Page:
Although risk is involved in every job its nature and degree varies in them. All said and done, reward is a key criteria to lure a prospective worker to accept the offer.


Quality of Work Life Models of QWL

Various authors and researchers have proposed models of quality of working life which include a wide range of factors.

Selected models are reviewed below:

Hackman and Oldham drew attention to what they described as psychological growth needs as relevant to the consideration of quality of working life. Several such needs were identified; skill variety, task identity, task significance, autonomy and feedback. They suggested that such needs have to be addressed if employees are to experience high quality of working life.

In contrast to such theory based models, Taylor more pragmatically identified the essential components of quality of working life as; basic extrinsic job factors of wages, hours and working conditions, and the intrinsic job notions of the nature of the work itself.

He suggested that a number of other aspects could be added, including; individual power, employee participation in the management, fairness and equity, social support, use of one’s present skills, self-development, a meaningful future at work, social relevance of the work or product, effect on extra work activities. Taylor suggested that relevant quality of working life concepts may vary according to organisation and employee group.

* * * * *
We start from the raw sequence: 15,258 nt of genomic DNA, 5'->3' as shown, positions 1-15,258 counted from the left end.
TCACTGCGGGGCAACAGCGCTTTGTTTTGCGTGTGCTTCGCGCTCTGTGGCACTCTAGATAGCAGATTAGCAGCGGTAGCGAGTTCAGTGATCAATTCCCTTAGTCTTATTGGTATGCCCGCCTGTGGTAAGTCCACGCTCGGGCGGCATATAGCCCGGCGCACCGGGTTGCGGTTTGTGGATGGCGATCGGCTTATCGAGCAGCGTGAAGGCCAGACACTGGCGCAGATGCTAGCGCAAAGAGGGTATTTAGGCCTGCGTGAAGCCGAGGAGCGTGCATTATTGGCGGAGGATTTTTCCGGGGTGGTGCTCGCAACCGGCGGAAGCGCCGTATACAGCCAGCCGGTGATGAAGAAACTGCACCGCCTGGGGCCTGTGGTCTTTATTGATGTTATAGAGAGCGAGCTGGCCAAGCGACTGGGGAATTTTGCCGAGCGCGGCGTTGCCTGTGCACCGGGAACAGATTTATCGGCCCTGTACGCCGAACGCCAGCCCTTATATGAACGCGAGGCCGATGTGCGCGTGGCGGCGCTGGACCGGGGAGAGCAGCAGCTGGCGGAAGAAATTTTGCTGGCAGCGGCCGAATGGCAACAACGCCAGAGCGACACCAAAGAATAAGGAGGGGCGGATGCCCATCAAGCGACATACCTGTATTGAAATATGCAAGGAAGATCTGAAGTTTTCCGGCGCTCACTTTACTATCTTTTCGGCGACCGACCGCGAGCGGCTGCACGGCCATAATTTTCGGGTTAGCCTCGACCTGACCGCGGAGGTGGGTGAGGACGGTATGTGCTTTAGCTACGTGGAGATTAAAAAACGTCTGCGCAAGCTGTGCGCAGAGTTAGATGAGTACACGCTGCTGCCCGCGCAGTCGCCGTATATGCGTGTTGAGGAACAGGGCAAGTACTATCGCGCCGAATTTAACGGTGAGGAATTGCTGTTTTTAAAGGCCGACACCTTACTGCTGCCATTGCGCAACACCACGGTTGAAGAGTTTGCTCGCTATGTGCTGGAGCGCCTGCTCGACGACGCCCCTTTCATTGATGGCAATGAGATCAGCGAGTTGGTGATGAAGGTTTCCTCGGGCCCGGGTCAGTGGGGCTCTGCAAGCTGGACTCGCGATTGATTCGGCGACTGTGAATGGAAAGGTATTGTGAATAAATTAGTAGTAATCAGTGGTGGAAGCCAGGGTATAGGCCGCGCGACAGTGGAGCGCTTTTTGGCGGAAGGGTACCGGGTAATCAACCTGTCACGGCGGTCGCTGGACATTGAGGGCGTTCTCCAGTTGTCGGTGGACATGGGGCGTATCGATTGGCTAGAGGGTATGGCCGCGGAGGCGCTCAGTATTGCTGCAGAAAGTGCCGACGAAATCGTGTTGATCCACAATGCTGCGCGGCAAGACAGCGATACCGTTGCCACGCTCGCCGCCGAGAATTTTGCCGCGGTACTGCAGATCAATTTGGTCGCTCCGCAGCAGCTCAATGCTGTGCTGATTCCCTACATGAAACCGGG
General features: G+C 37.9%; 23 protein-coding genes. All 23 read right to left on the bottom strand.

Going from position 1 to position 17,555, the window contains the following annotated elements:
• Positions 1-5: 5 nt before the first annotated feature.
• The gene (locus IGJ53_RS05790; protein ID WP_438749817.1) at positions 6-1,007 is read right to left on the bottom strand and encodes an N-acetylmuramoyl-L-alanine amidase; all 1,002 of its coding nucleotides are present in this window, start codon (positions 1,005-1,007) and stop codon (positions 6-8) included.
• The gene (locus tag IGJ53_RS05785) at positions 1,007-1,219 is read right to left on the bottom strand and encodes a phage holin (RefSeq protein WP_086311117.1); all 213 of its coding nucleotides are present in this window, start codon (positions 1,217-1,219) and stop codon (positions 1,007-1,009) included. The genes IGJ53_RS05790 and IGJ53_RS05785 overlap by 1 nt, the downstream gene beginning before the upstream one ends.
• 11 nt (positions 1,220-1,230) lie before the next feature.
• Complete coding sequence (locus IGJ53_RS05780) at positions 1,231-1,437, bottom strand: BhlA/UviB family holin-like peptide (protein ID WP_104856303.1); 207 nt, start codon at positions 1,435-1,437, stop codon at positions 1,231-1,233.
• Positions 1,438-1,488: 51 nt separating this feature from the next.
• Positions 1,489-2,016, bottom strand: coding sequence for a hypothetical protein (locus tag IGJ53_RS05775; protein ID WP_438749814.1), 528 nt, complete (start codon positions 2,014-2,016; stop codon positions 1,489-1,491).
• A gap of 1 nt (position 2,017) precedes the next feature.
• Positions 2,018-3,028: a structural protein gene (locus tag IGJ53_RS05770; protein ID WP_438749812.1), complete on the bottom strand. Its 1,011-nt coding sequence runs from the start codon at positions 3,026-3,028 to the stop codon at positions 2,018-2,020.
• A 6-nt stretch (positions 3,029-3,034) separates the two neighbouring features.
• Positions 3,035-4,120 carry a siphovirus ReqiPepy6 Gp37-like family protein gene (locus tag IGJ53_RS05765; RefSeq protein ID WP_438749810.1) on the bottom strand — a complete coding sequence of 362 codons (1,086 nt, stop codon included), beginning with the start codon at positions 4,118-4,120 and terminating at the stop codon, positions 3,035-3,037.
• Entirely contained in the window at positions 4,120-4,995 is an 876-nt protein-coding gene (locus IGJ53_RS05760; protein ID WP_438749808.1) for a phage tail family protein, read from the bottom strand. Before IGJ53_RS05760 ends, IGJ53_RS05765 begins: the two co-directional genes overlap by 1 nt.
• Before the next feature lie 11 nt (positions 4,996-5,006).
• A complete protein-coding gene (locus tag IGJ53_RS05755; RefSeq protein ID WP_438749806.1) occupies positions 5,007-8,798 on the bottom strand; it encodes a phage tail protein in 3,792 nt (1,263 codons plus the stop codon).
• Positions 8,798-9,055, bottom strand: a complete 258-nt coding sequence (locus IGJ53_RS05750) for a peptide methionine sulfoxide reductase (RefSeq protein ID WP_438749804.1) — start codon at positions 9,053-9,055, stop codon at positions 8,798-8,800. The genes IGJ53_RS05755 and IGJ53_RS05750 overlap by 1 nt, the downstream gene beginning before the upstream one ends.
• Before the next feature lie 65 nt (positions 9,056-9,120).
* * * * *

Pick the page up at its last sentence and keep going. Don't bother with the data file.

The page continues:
Warr and colleagues, in an investigation of quality of working life, considered a range of apparently relevant factors, including work involvement, intrinsic job motivation, higher order need strength, perceived intrinsic job characteristics, job satisfaction, life satisfaction, happiness, and self-rated anxiety.

They discussed a range of correlations derived from their work, such as those between work involvement and job satisfaction, intrinsic job motivation and job satisfaction, and perceived intrinsic job characteristics and job satisfaction. In particular, Warr et al. found evidence for a moderate association between total job satisfaction and total life satisfaction and happiness, with a less strong, but significant association with self-rated anxiety.